Pilates & THE CORE
July 10, 2014
When people think of Pilates, they know it as a core workout. But what does that exactly mean? It is an hour of a hundred different variation of crunches? (most definitely not, the horror)
To understand what we do in Pilates class, we first have to understand what the core means. It really is a complex series of muscles, extending far beyond your abs, including everything besides your arms and legs – these include the gluteals (butt muscle), erector spinae, multifudus (back muscles), pectorialis (chest muscles), diaphragm (yes, the thing that helps you breath, and this is why we emphasis so much on breathing!) and pelvic floor just to name a few.
It is incorporated in almost every movement of the human body. These muscles can act as an stabilizer for movement, transfer force from one extremity to another, or initiate movement itself. Most of the time, these muscles are deep and hidden beneath the exterior musculature people typically train.
Your core most often acts as a stabilizer and force transfer center rather than a prime mover. Yet consistently people focus on training their core as a prime mover and in isolation. This would be doing crunches or back extensions versus functional movements like pushing, pulling and squatting, among many other functional closed chain exercises. By training that way, not only are you missing out on a major function of the core, but also better strength gains, more efficient movement, and longevity of health.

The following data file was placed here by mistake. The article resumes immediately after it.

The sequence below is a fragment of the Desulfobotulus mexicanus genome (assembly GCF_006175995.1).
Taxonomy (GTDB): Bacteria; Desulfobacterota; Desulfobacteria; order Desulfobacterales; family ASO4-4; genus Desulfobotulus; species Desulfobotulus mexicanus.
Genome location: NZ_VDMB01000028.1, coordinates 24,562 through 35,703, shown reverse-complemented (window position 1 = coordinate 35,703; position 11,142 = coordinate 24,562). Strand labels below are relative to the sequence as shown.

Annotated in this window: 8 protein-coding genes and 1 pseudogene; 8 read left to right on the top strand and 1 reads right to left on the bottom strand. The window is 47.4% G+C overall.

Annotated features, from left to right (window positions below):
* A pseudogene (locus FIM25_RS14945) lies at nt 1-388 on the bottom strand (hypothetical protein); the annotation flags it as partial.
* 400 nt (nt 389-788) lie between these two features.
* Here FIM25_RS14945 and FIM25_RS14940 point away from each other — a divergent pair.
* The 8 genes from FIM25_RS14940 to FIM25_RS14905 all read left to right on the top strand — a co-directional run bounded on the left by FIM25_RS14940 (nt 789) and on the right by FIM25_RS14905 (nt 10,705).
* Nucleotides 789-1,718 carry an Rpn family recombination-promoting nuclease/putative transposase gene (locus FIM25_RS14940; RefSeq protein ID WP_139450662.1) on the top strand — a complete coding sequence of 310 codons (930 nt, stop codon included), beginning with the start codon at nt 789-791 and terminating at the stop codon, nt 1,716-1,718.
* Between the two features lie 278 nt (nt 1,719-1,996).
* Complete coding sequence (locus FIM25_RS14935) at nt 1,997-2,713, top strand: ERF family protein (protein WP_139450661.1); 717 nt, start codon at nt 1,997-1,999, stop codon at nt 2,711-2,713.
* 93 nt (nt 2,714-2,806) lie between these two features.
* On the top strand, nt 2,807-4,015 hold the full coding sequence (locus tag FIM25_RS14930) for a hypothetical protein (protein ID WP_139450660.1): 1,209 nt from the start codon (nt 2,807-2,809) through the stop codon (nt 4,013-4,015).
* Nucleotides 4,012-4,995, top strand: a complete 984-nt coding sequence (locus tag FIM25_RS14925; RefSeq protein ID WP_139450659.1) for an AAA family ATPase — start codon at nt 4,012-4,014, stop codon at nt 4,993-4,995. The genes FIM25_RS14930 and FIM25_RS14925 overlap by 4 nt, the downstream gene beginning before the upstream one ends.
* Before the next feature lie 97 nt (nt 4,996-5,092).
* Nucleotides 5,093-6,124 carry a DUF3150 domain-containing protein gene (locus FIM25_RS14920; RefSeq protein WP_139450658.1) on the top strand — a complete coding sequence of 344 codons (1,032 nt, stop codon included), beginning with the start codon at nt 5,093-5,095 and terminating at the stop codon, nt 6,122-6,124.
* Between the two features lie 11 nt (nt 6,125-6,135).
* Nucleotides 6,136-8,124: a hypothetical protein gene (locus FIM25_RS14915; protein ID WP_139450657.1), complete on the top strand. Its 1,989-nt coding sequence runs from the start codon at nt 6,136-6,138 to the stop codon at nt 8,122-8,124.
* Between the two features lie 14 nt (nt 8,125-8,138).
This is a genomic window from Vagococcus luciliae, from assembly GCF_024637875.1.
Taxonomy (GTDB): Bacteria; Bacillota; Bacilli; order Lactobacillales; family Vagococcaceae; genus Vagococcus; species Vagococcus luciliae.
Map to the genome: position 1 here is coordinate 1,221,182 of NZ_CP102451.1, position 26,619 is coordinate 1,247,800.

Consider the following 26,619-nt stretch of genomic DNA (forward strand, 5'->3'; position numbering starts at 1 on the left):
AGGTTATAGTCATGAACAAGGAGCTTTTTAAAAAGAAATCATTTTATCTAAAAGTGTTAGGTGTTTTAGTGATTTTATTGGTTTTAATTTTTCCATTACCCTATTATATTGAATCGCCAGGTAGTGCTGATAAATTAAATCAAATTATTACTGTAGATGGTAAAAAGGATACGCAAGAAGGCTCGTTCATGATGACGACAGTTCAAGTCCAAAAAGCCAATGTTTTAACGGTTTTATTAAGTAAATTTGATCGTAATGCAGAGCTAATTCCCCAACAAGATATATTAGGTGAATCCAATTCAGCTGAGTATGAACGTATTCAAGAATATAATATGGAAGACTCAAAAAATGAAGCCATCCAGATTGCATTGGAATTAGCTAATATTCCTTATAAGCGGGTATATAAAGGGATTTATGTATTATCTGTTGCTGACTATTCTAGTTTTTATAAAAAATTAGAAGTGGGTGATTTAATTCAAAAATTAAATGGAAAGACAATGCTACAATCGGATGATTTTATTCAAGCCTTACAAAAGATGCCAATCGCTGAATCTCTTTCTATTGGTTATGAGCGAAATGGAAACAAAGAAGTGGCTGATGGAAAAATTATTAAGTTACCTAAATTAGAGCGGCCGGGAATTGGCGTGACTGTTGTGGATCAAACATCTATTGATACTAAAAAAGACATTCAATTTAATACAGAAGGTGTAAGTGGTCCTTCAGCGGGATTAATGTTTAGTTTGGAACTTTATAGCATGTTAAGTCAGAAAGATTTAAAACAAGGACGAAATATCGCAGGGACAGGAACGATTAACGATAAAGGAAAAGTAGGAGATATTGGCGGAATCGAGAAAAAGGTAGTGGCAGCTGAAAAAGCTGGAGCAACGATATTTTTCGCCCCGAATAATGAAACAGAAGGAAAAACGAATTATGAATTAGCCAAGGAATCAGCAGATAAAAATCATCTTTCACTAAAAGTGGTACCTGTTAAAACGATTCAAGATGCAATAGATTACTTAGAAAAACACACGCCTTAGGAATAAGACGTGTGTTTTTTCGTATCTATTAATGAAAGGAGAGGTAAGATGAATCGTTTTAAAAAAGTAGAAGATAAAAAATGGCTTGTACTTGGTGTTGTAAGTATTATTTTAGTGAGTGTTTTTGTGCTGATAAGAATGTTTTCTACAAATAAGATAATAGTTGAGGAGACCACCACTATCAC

If you have trained with us you would have most probably heard the word ‘reactive core’ and that is what we mean! The core reacts to stabilise your trunk in whatever movement you’re doing and by doing so you are strengthening the core. So even when we are working the arms and legs, by focusing on what the rest of our body is doing, we are effectively also working the core.
While strength and endurance are an important component of core control, (which is why we still make you do isometric ab exercises like the hundreds), without motor control and function, your core is basically useless no matter how strong it is.
After having read the above, perhaps you can start to understand why people often sustain injuries while moving despite ‘working on their abdominals’. To sum it all up, Pilates focuses on the core, but the core is more than just your abdominals. They are the stabilizers of your body that allow you to effectively and efficiently transfer and produce force during dynamic movements This can include running, performing Olympic lifts, or picking up the gallon of milk far back in the fridge while keeping your back safe.
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